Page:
The AMC Mighty Mite is a rare relic from the Vietnam War. In the 1950s, the Marines needed a lighter-than-Jeep vehicle for Vertical Envelopment Operations in Southeast Asia. AMC got the military contract for an approximately 1,700-pound, 1⁄4-ton 4x4. An air-cooled engine and an aluminum body allowed the Mighty Mite to fit within helicopter payload limitations.
Approximately 4,000 Mighty Mites were manufactured between 1959 and 1962. The initial 1,045 were the 65-inch-wheelbase M422 model. Production then shifted to a more comfortable 71-inch-wheelbase M422A1.
AMC won the military contract over MARCO (which did much of the Mighty Mite development using ex-Bantam BRC engineers) largely because of the AMC V-4 air-cooled engine. It produces 55 hp and uses a single-barrel Holley carburetor. A snorkel kit and waterproof 24V electrical system give the Mighty Mite a 60-inch fording depth.
The gearbox is a three-speed manual with integral transfer case. This single-speed transfer case has a 5.24:1 First gear, serving as a fourth forward gear when the shift-on-the-fly 4WD is engaged.
Suspension is weight-saving four-wheel independent with quarter-elliptical springs. Marines apparently raved about its ride quality compared to leaf-sprung Jeeps.
This ’61 M422A1 is owned by Carl Casanova of Newbury Park, California. Carl’s grandfather bought it surplus in the 1960s. So far, Carl has only replaced the generator’s regulator (most of the mechanical parts are unique to the Mighty Mite.) He also upgraded the fabric-on-frame stock seats for forklift ones. Ammo-box tool storage was added in the rear corners.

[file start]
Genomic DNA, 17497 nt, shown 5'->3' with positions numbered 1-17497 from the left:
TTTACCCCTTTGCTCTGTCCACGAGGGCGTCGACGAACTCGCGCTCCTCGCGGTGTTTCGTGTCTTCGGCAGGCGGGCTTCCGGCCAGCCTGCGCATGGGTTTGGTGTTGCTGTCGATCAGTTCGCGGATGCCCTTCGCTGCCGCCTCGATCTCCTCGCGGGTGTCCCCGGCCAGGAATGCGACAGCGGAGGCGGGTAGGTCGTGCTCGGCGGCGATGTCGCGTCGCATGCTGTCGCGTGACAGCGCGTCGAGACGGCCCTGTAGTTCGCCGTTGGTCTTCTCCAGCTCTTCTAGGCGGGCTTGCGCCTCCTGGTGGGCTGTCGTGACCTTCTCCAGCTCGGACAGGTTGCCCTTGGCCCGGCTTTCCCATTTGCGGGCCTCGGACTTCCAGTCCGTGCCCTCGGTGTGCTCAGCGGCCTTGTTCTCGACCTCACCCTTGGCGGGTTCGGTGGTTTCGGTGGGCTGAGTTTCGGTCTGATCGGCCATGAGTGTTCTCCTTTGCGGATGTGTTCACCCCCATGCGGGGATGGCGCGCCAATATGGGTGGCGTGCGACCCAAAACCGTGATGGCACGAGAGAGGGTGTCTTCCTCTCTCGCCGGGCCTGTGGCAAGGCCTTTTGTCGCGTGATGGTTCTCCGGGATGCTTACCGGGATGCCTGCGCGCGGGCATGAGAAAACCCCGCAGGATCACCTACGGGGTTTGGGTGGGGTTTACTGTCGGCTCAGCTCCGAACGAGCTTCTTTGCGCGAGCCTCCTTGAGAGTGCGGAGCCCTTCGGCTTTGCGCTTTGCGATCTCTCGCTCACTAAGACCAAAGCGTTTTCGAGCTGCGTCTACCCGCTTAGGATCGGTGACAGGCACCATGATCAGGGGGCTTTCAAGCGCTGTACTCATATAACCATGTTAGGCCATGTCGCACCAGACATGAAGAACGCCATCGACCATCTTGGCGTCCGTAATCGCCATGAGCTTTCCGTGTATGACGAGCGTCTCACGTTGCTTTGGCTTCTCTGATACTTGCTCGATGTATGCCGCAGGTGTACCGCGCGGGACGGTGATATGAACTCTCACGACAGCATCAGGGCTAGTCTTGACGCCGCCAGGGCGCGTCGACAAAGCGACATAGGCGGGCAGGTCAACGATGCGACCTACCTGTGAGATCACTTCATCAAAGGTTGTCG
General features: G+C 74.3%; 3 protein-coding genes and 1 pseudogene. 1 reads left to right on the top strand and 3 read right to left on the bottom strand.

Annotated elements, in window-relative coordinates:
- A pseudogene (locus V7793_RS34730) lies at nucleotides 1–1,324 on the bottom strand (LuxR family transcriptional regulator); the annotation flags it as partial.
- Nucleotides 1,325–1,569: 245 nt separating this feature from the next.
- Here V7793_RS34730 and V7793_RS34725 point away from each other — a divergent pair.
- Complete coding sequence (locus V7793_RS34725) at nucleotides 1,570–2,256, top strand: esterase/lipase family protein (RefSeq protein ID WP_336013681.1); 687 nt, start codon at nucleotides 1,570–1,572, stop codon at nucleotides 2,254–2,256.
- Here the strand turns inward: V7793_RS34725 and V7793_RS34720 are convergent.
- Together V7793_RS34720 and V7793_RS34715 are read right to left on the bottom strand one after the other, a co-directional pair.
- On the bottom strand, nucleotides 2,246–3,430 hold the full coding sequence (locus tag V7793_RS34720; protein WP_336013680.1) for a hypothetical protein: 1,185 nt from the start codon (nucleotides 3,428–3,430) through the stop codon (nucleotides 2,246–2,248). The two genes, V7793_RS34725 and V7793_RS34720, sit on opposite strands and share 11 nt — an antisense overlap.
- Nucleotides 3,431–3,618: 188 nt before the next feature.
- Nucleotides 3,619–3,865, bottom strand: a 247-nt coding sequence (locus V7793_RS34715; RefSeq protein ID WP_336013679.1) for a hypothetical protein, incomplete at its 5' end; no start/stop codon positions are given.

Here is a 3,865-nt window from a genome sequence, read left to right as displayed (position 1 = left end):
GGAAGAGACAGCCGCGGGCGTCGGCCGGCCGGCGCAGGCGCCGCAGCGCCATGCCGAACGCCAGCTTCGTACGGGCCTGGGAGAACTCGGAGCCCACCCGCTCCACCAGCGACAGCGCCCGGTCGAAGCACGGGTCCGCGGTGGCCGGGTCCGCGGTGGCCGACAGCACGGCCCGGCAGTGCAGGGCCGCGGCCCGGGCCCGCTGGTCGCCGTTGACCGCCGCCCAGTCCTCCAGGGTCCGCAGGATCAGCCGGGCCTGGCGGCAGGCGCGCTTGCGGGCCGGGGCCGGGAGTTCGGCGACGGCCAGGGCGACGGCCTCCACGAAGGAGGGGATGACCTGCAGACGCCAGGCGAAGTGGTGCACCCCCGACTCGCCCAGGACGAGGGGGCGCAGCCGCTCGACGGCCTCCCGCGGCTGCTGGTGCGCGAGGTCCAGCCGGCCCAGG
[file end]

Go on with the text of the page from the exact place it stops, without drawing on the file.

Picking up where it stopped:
Carl also owns a high-profile ’68 Pro Touring Camaro, which has received national media coverage. However, he says that the Mighty Mite commands infinitely more attention. One of his fondest memories was driving his dad, a WWII vet, in the Mighty Mite at Veterans Day parades.
Official records show that 3,922 Mighty Mites were built. Carl Casanova is a third-generation owner.
1961 AMC M422A1 Mighty Mite
Engine: 108ci air-cooled AMC AV-108-4 V-4
Transmission: NP4300 4-speed, integral single-speed transfer case
Front Axle: Dana 27, Powr-Lok, 5.38 gears, inboard brake drums
Rear Axle: Dana 27, Powr-Lok, 5.38 gears, inboard brake drums
Springs & Such: Fully independent, quarter-elliptical leaf springs
Tires & Wheels: 6.00-16 Coker/Firestone Ground Grip Military; 16x5 OE steel
The aluminum body still carries markings and dents from its tour in Southeast Asia. Engine
Both Dana 27s have aluminum pumpkins, Powr-Loks, and inboard drum brakes. Steering is cent
The rear is similar to the front. Many Jeep connoisseurs don’t realize that an independent
Quarter-elliptical springs provide a surprisingly smooth road ride. Wheel travel with the
The interior features OE Stewart-Warner gauges and red night-vision dash lamps. The transf
The aluminum, air-cooled AMC V-4 only appeared in the Might Mite. Carl replaced the origin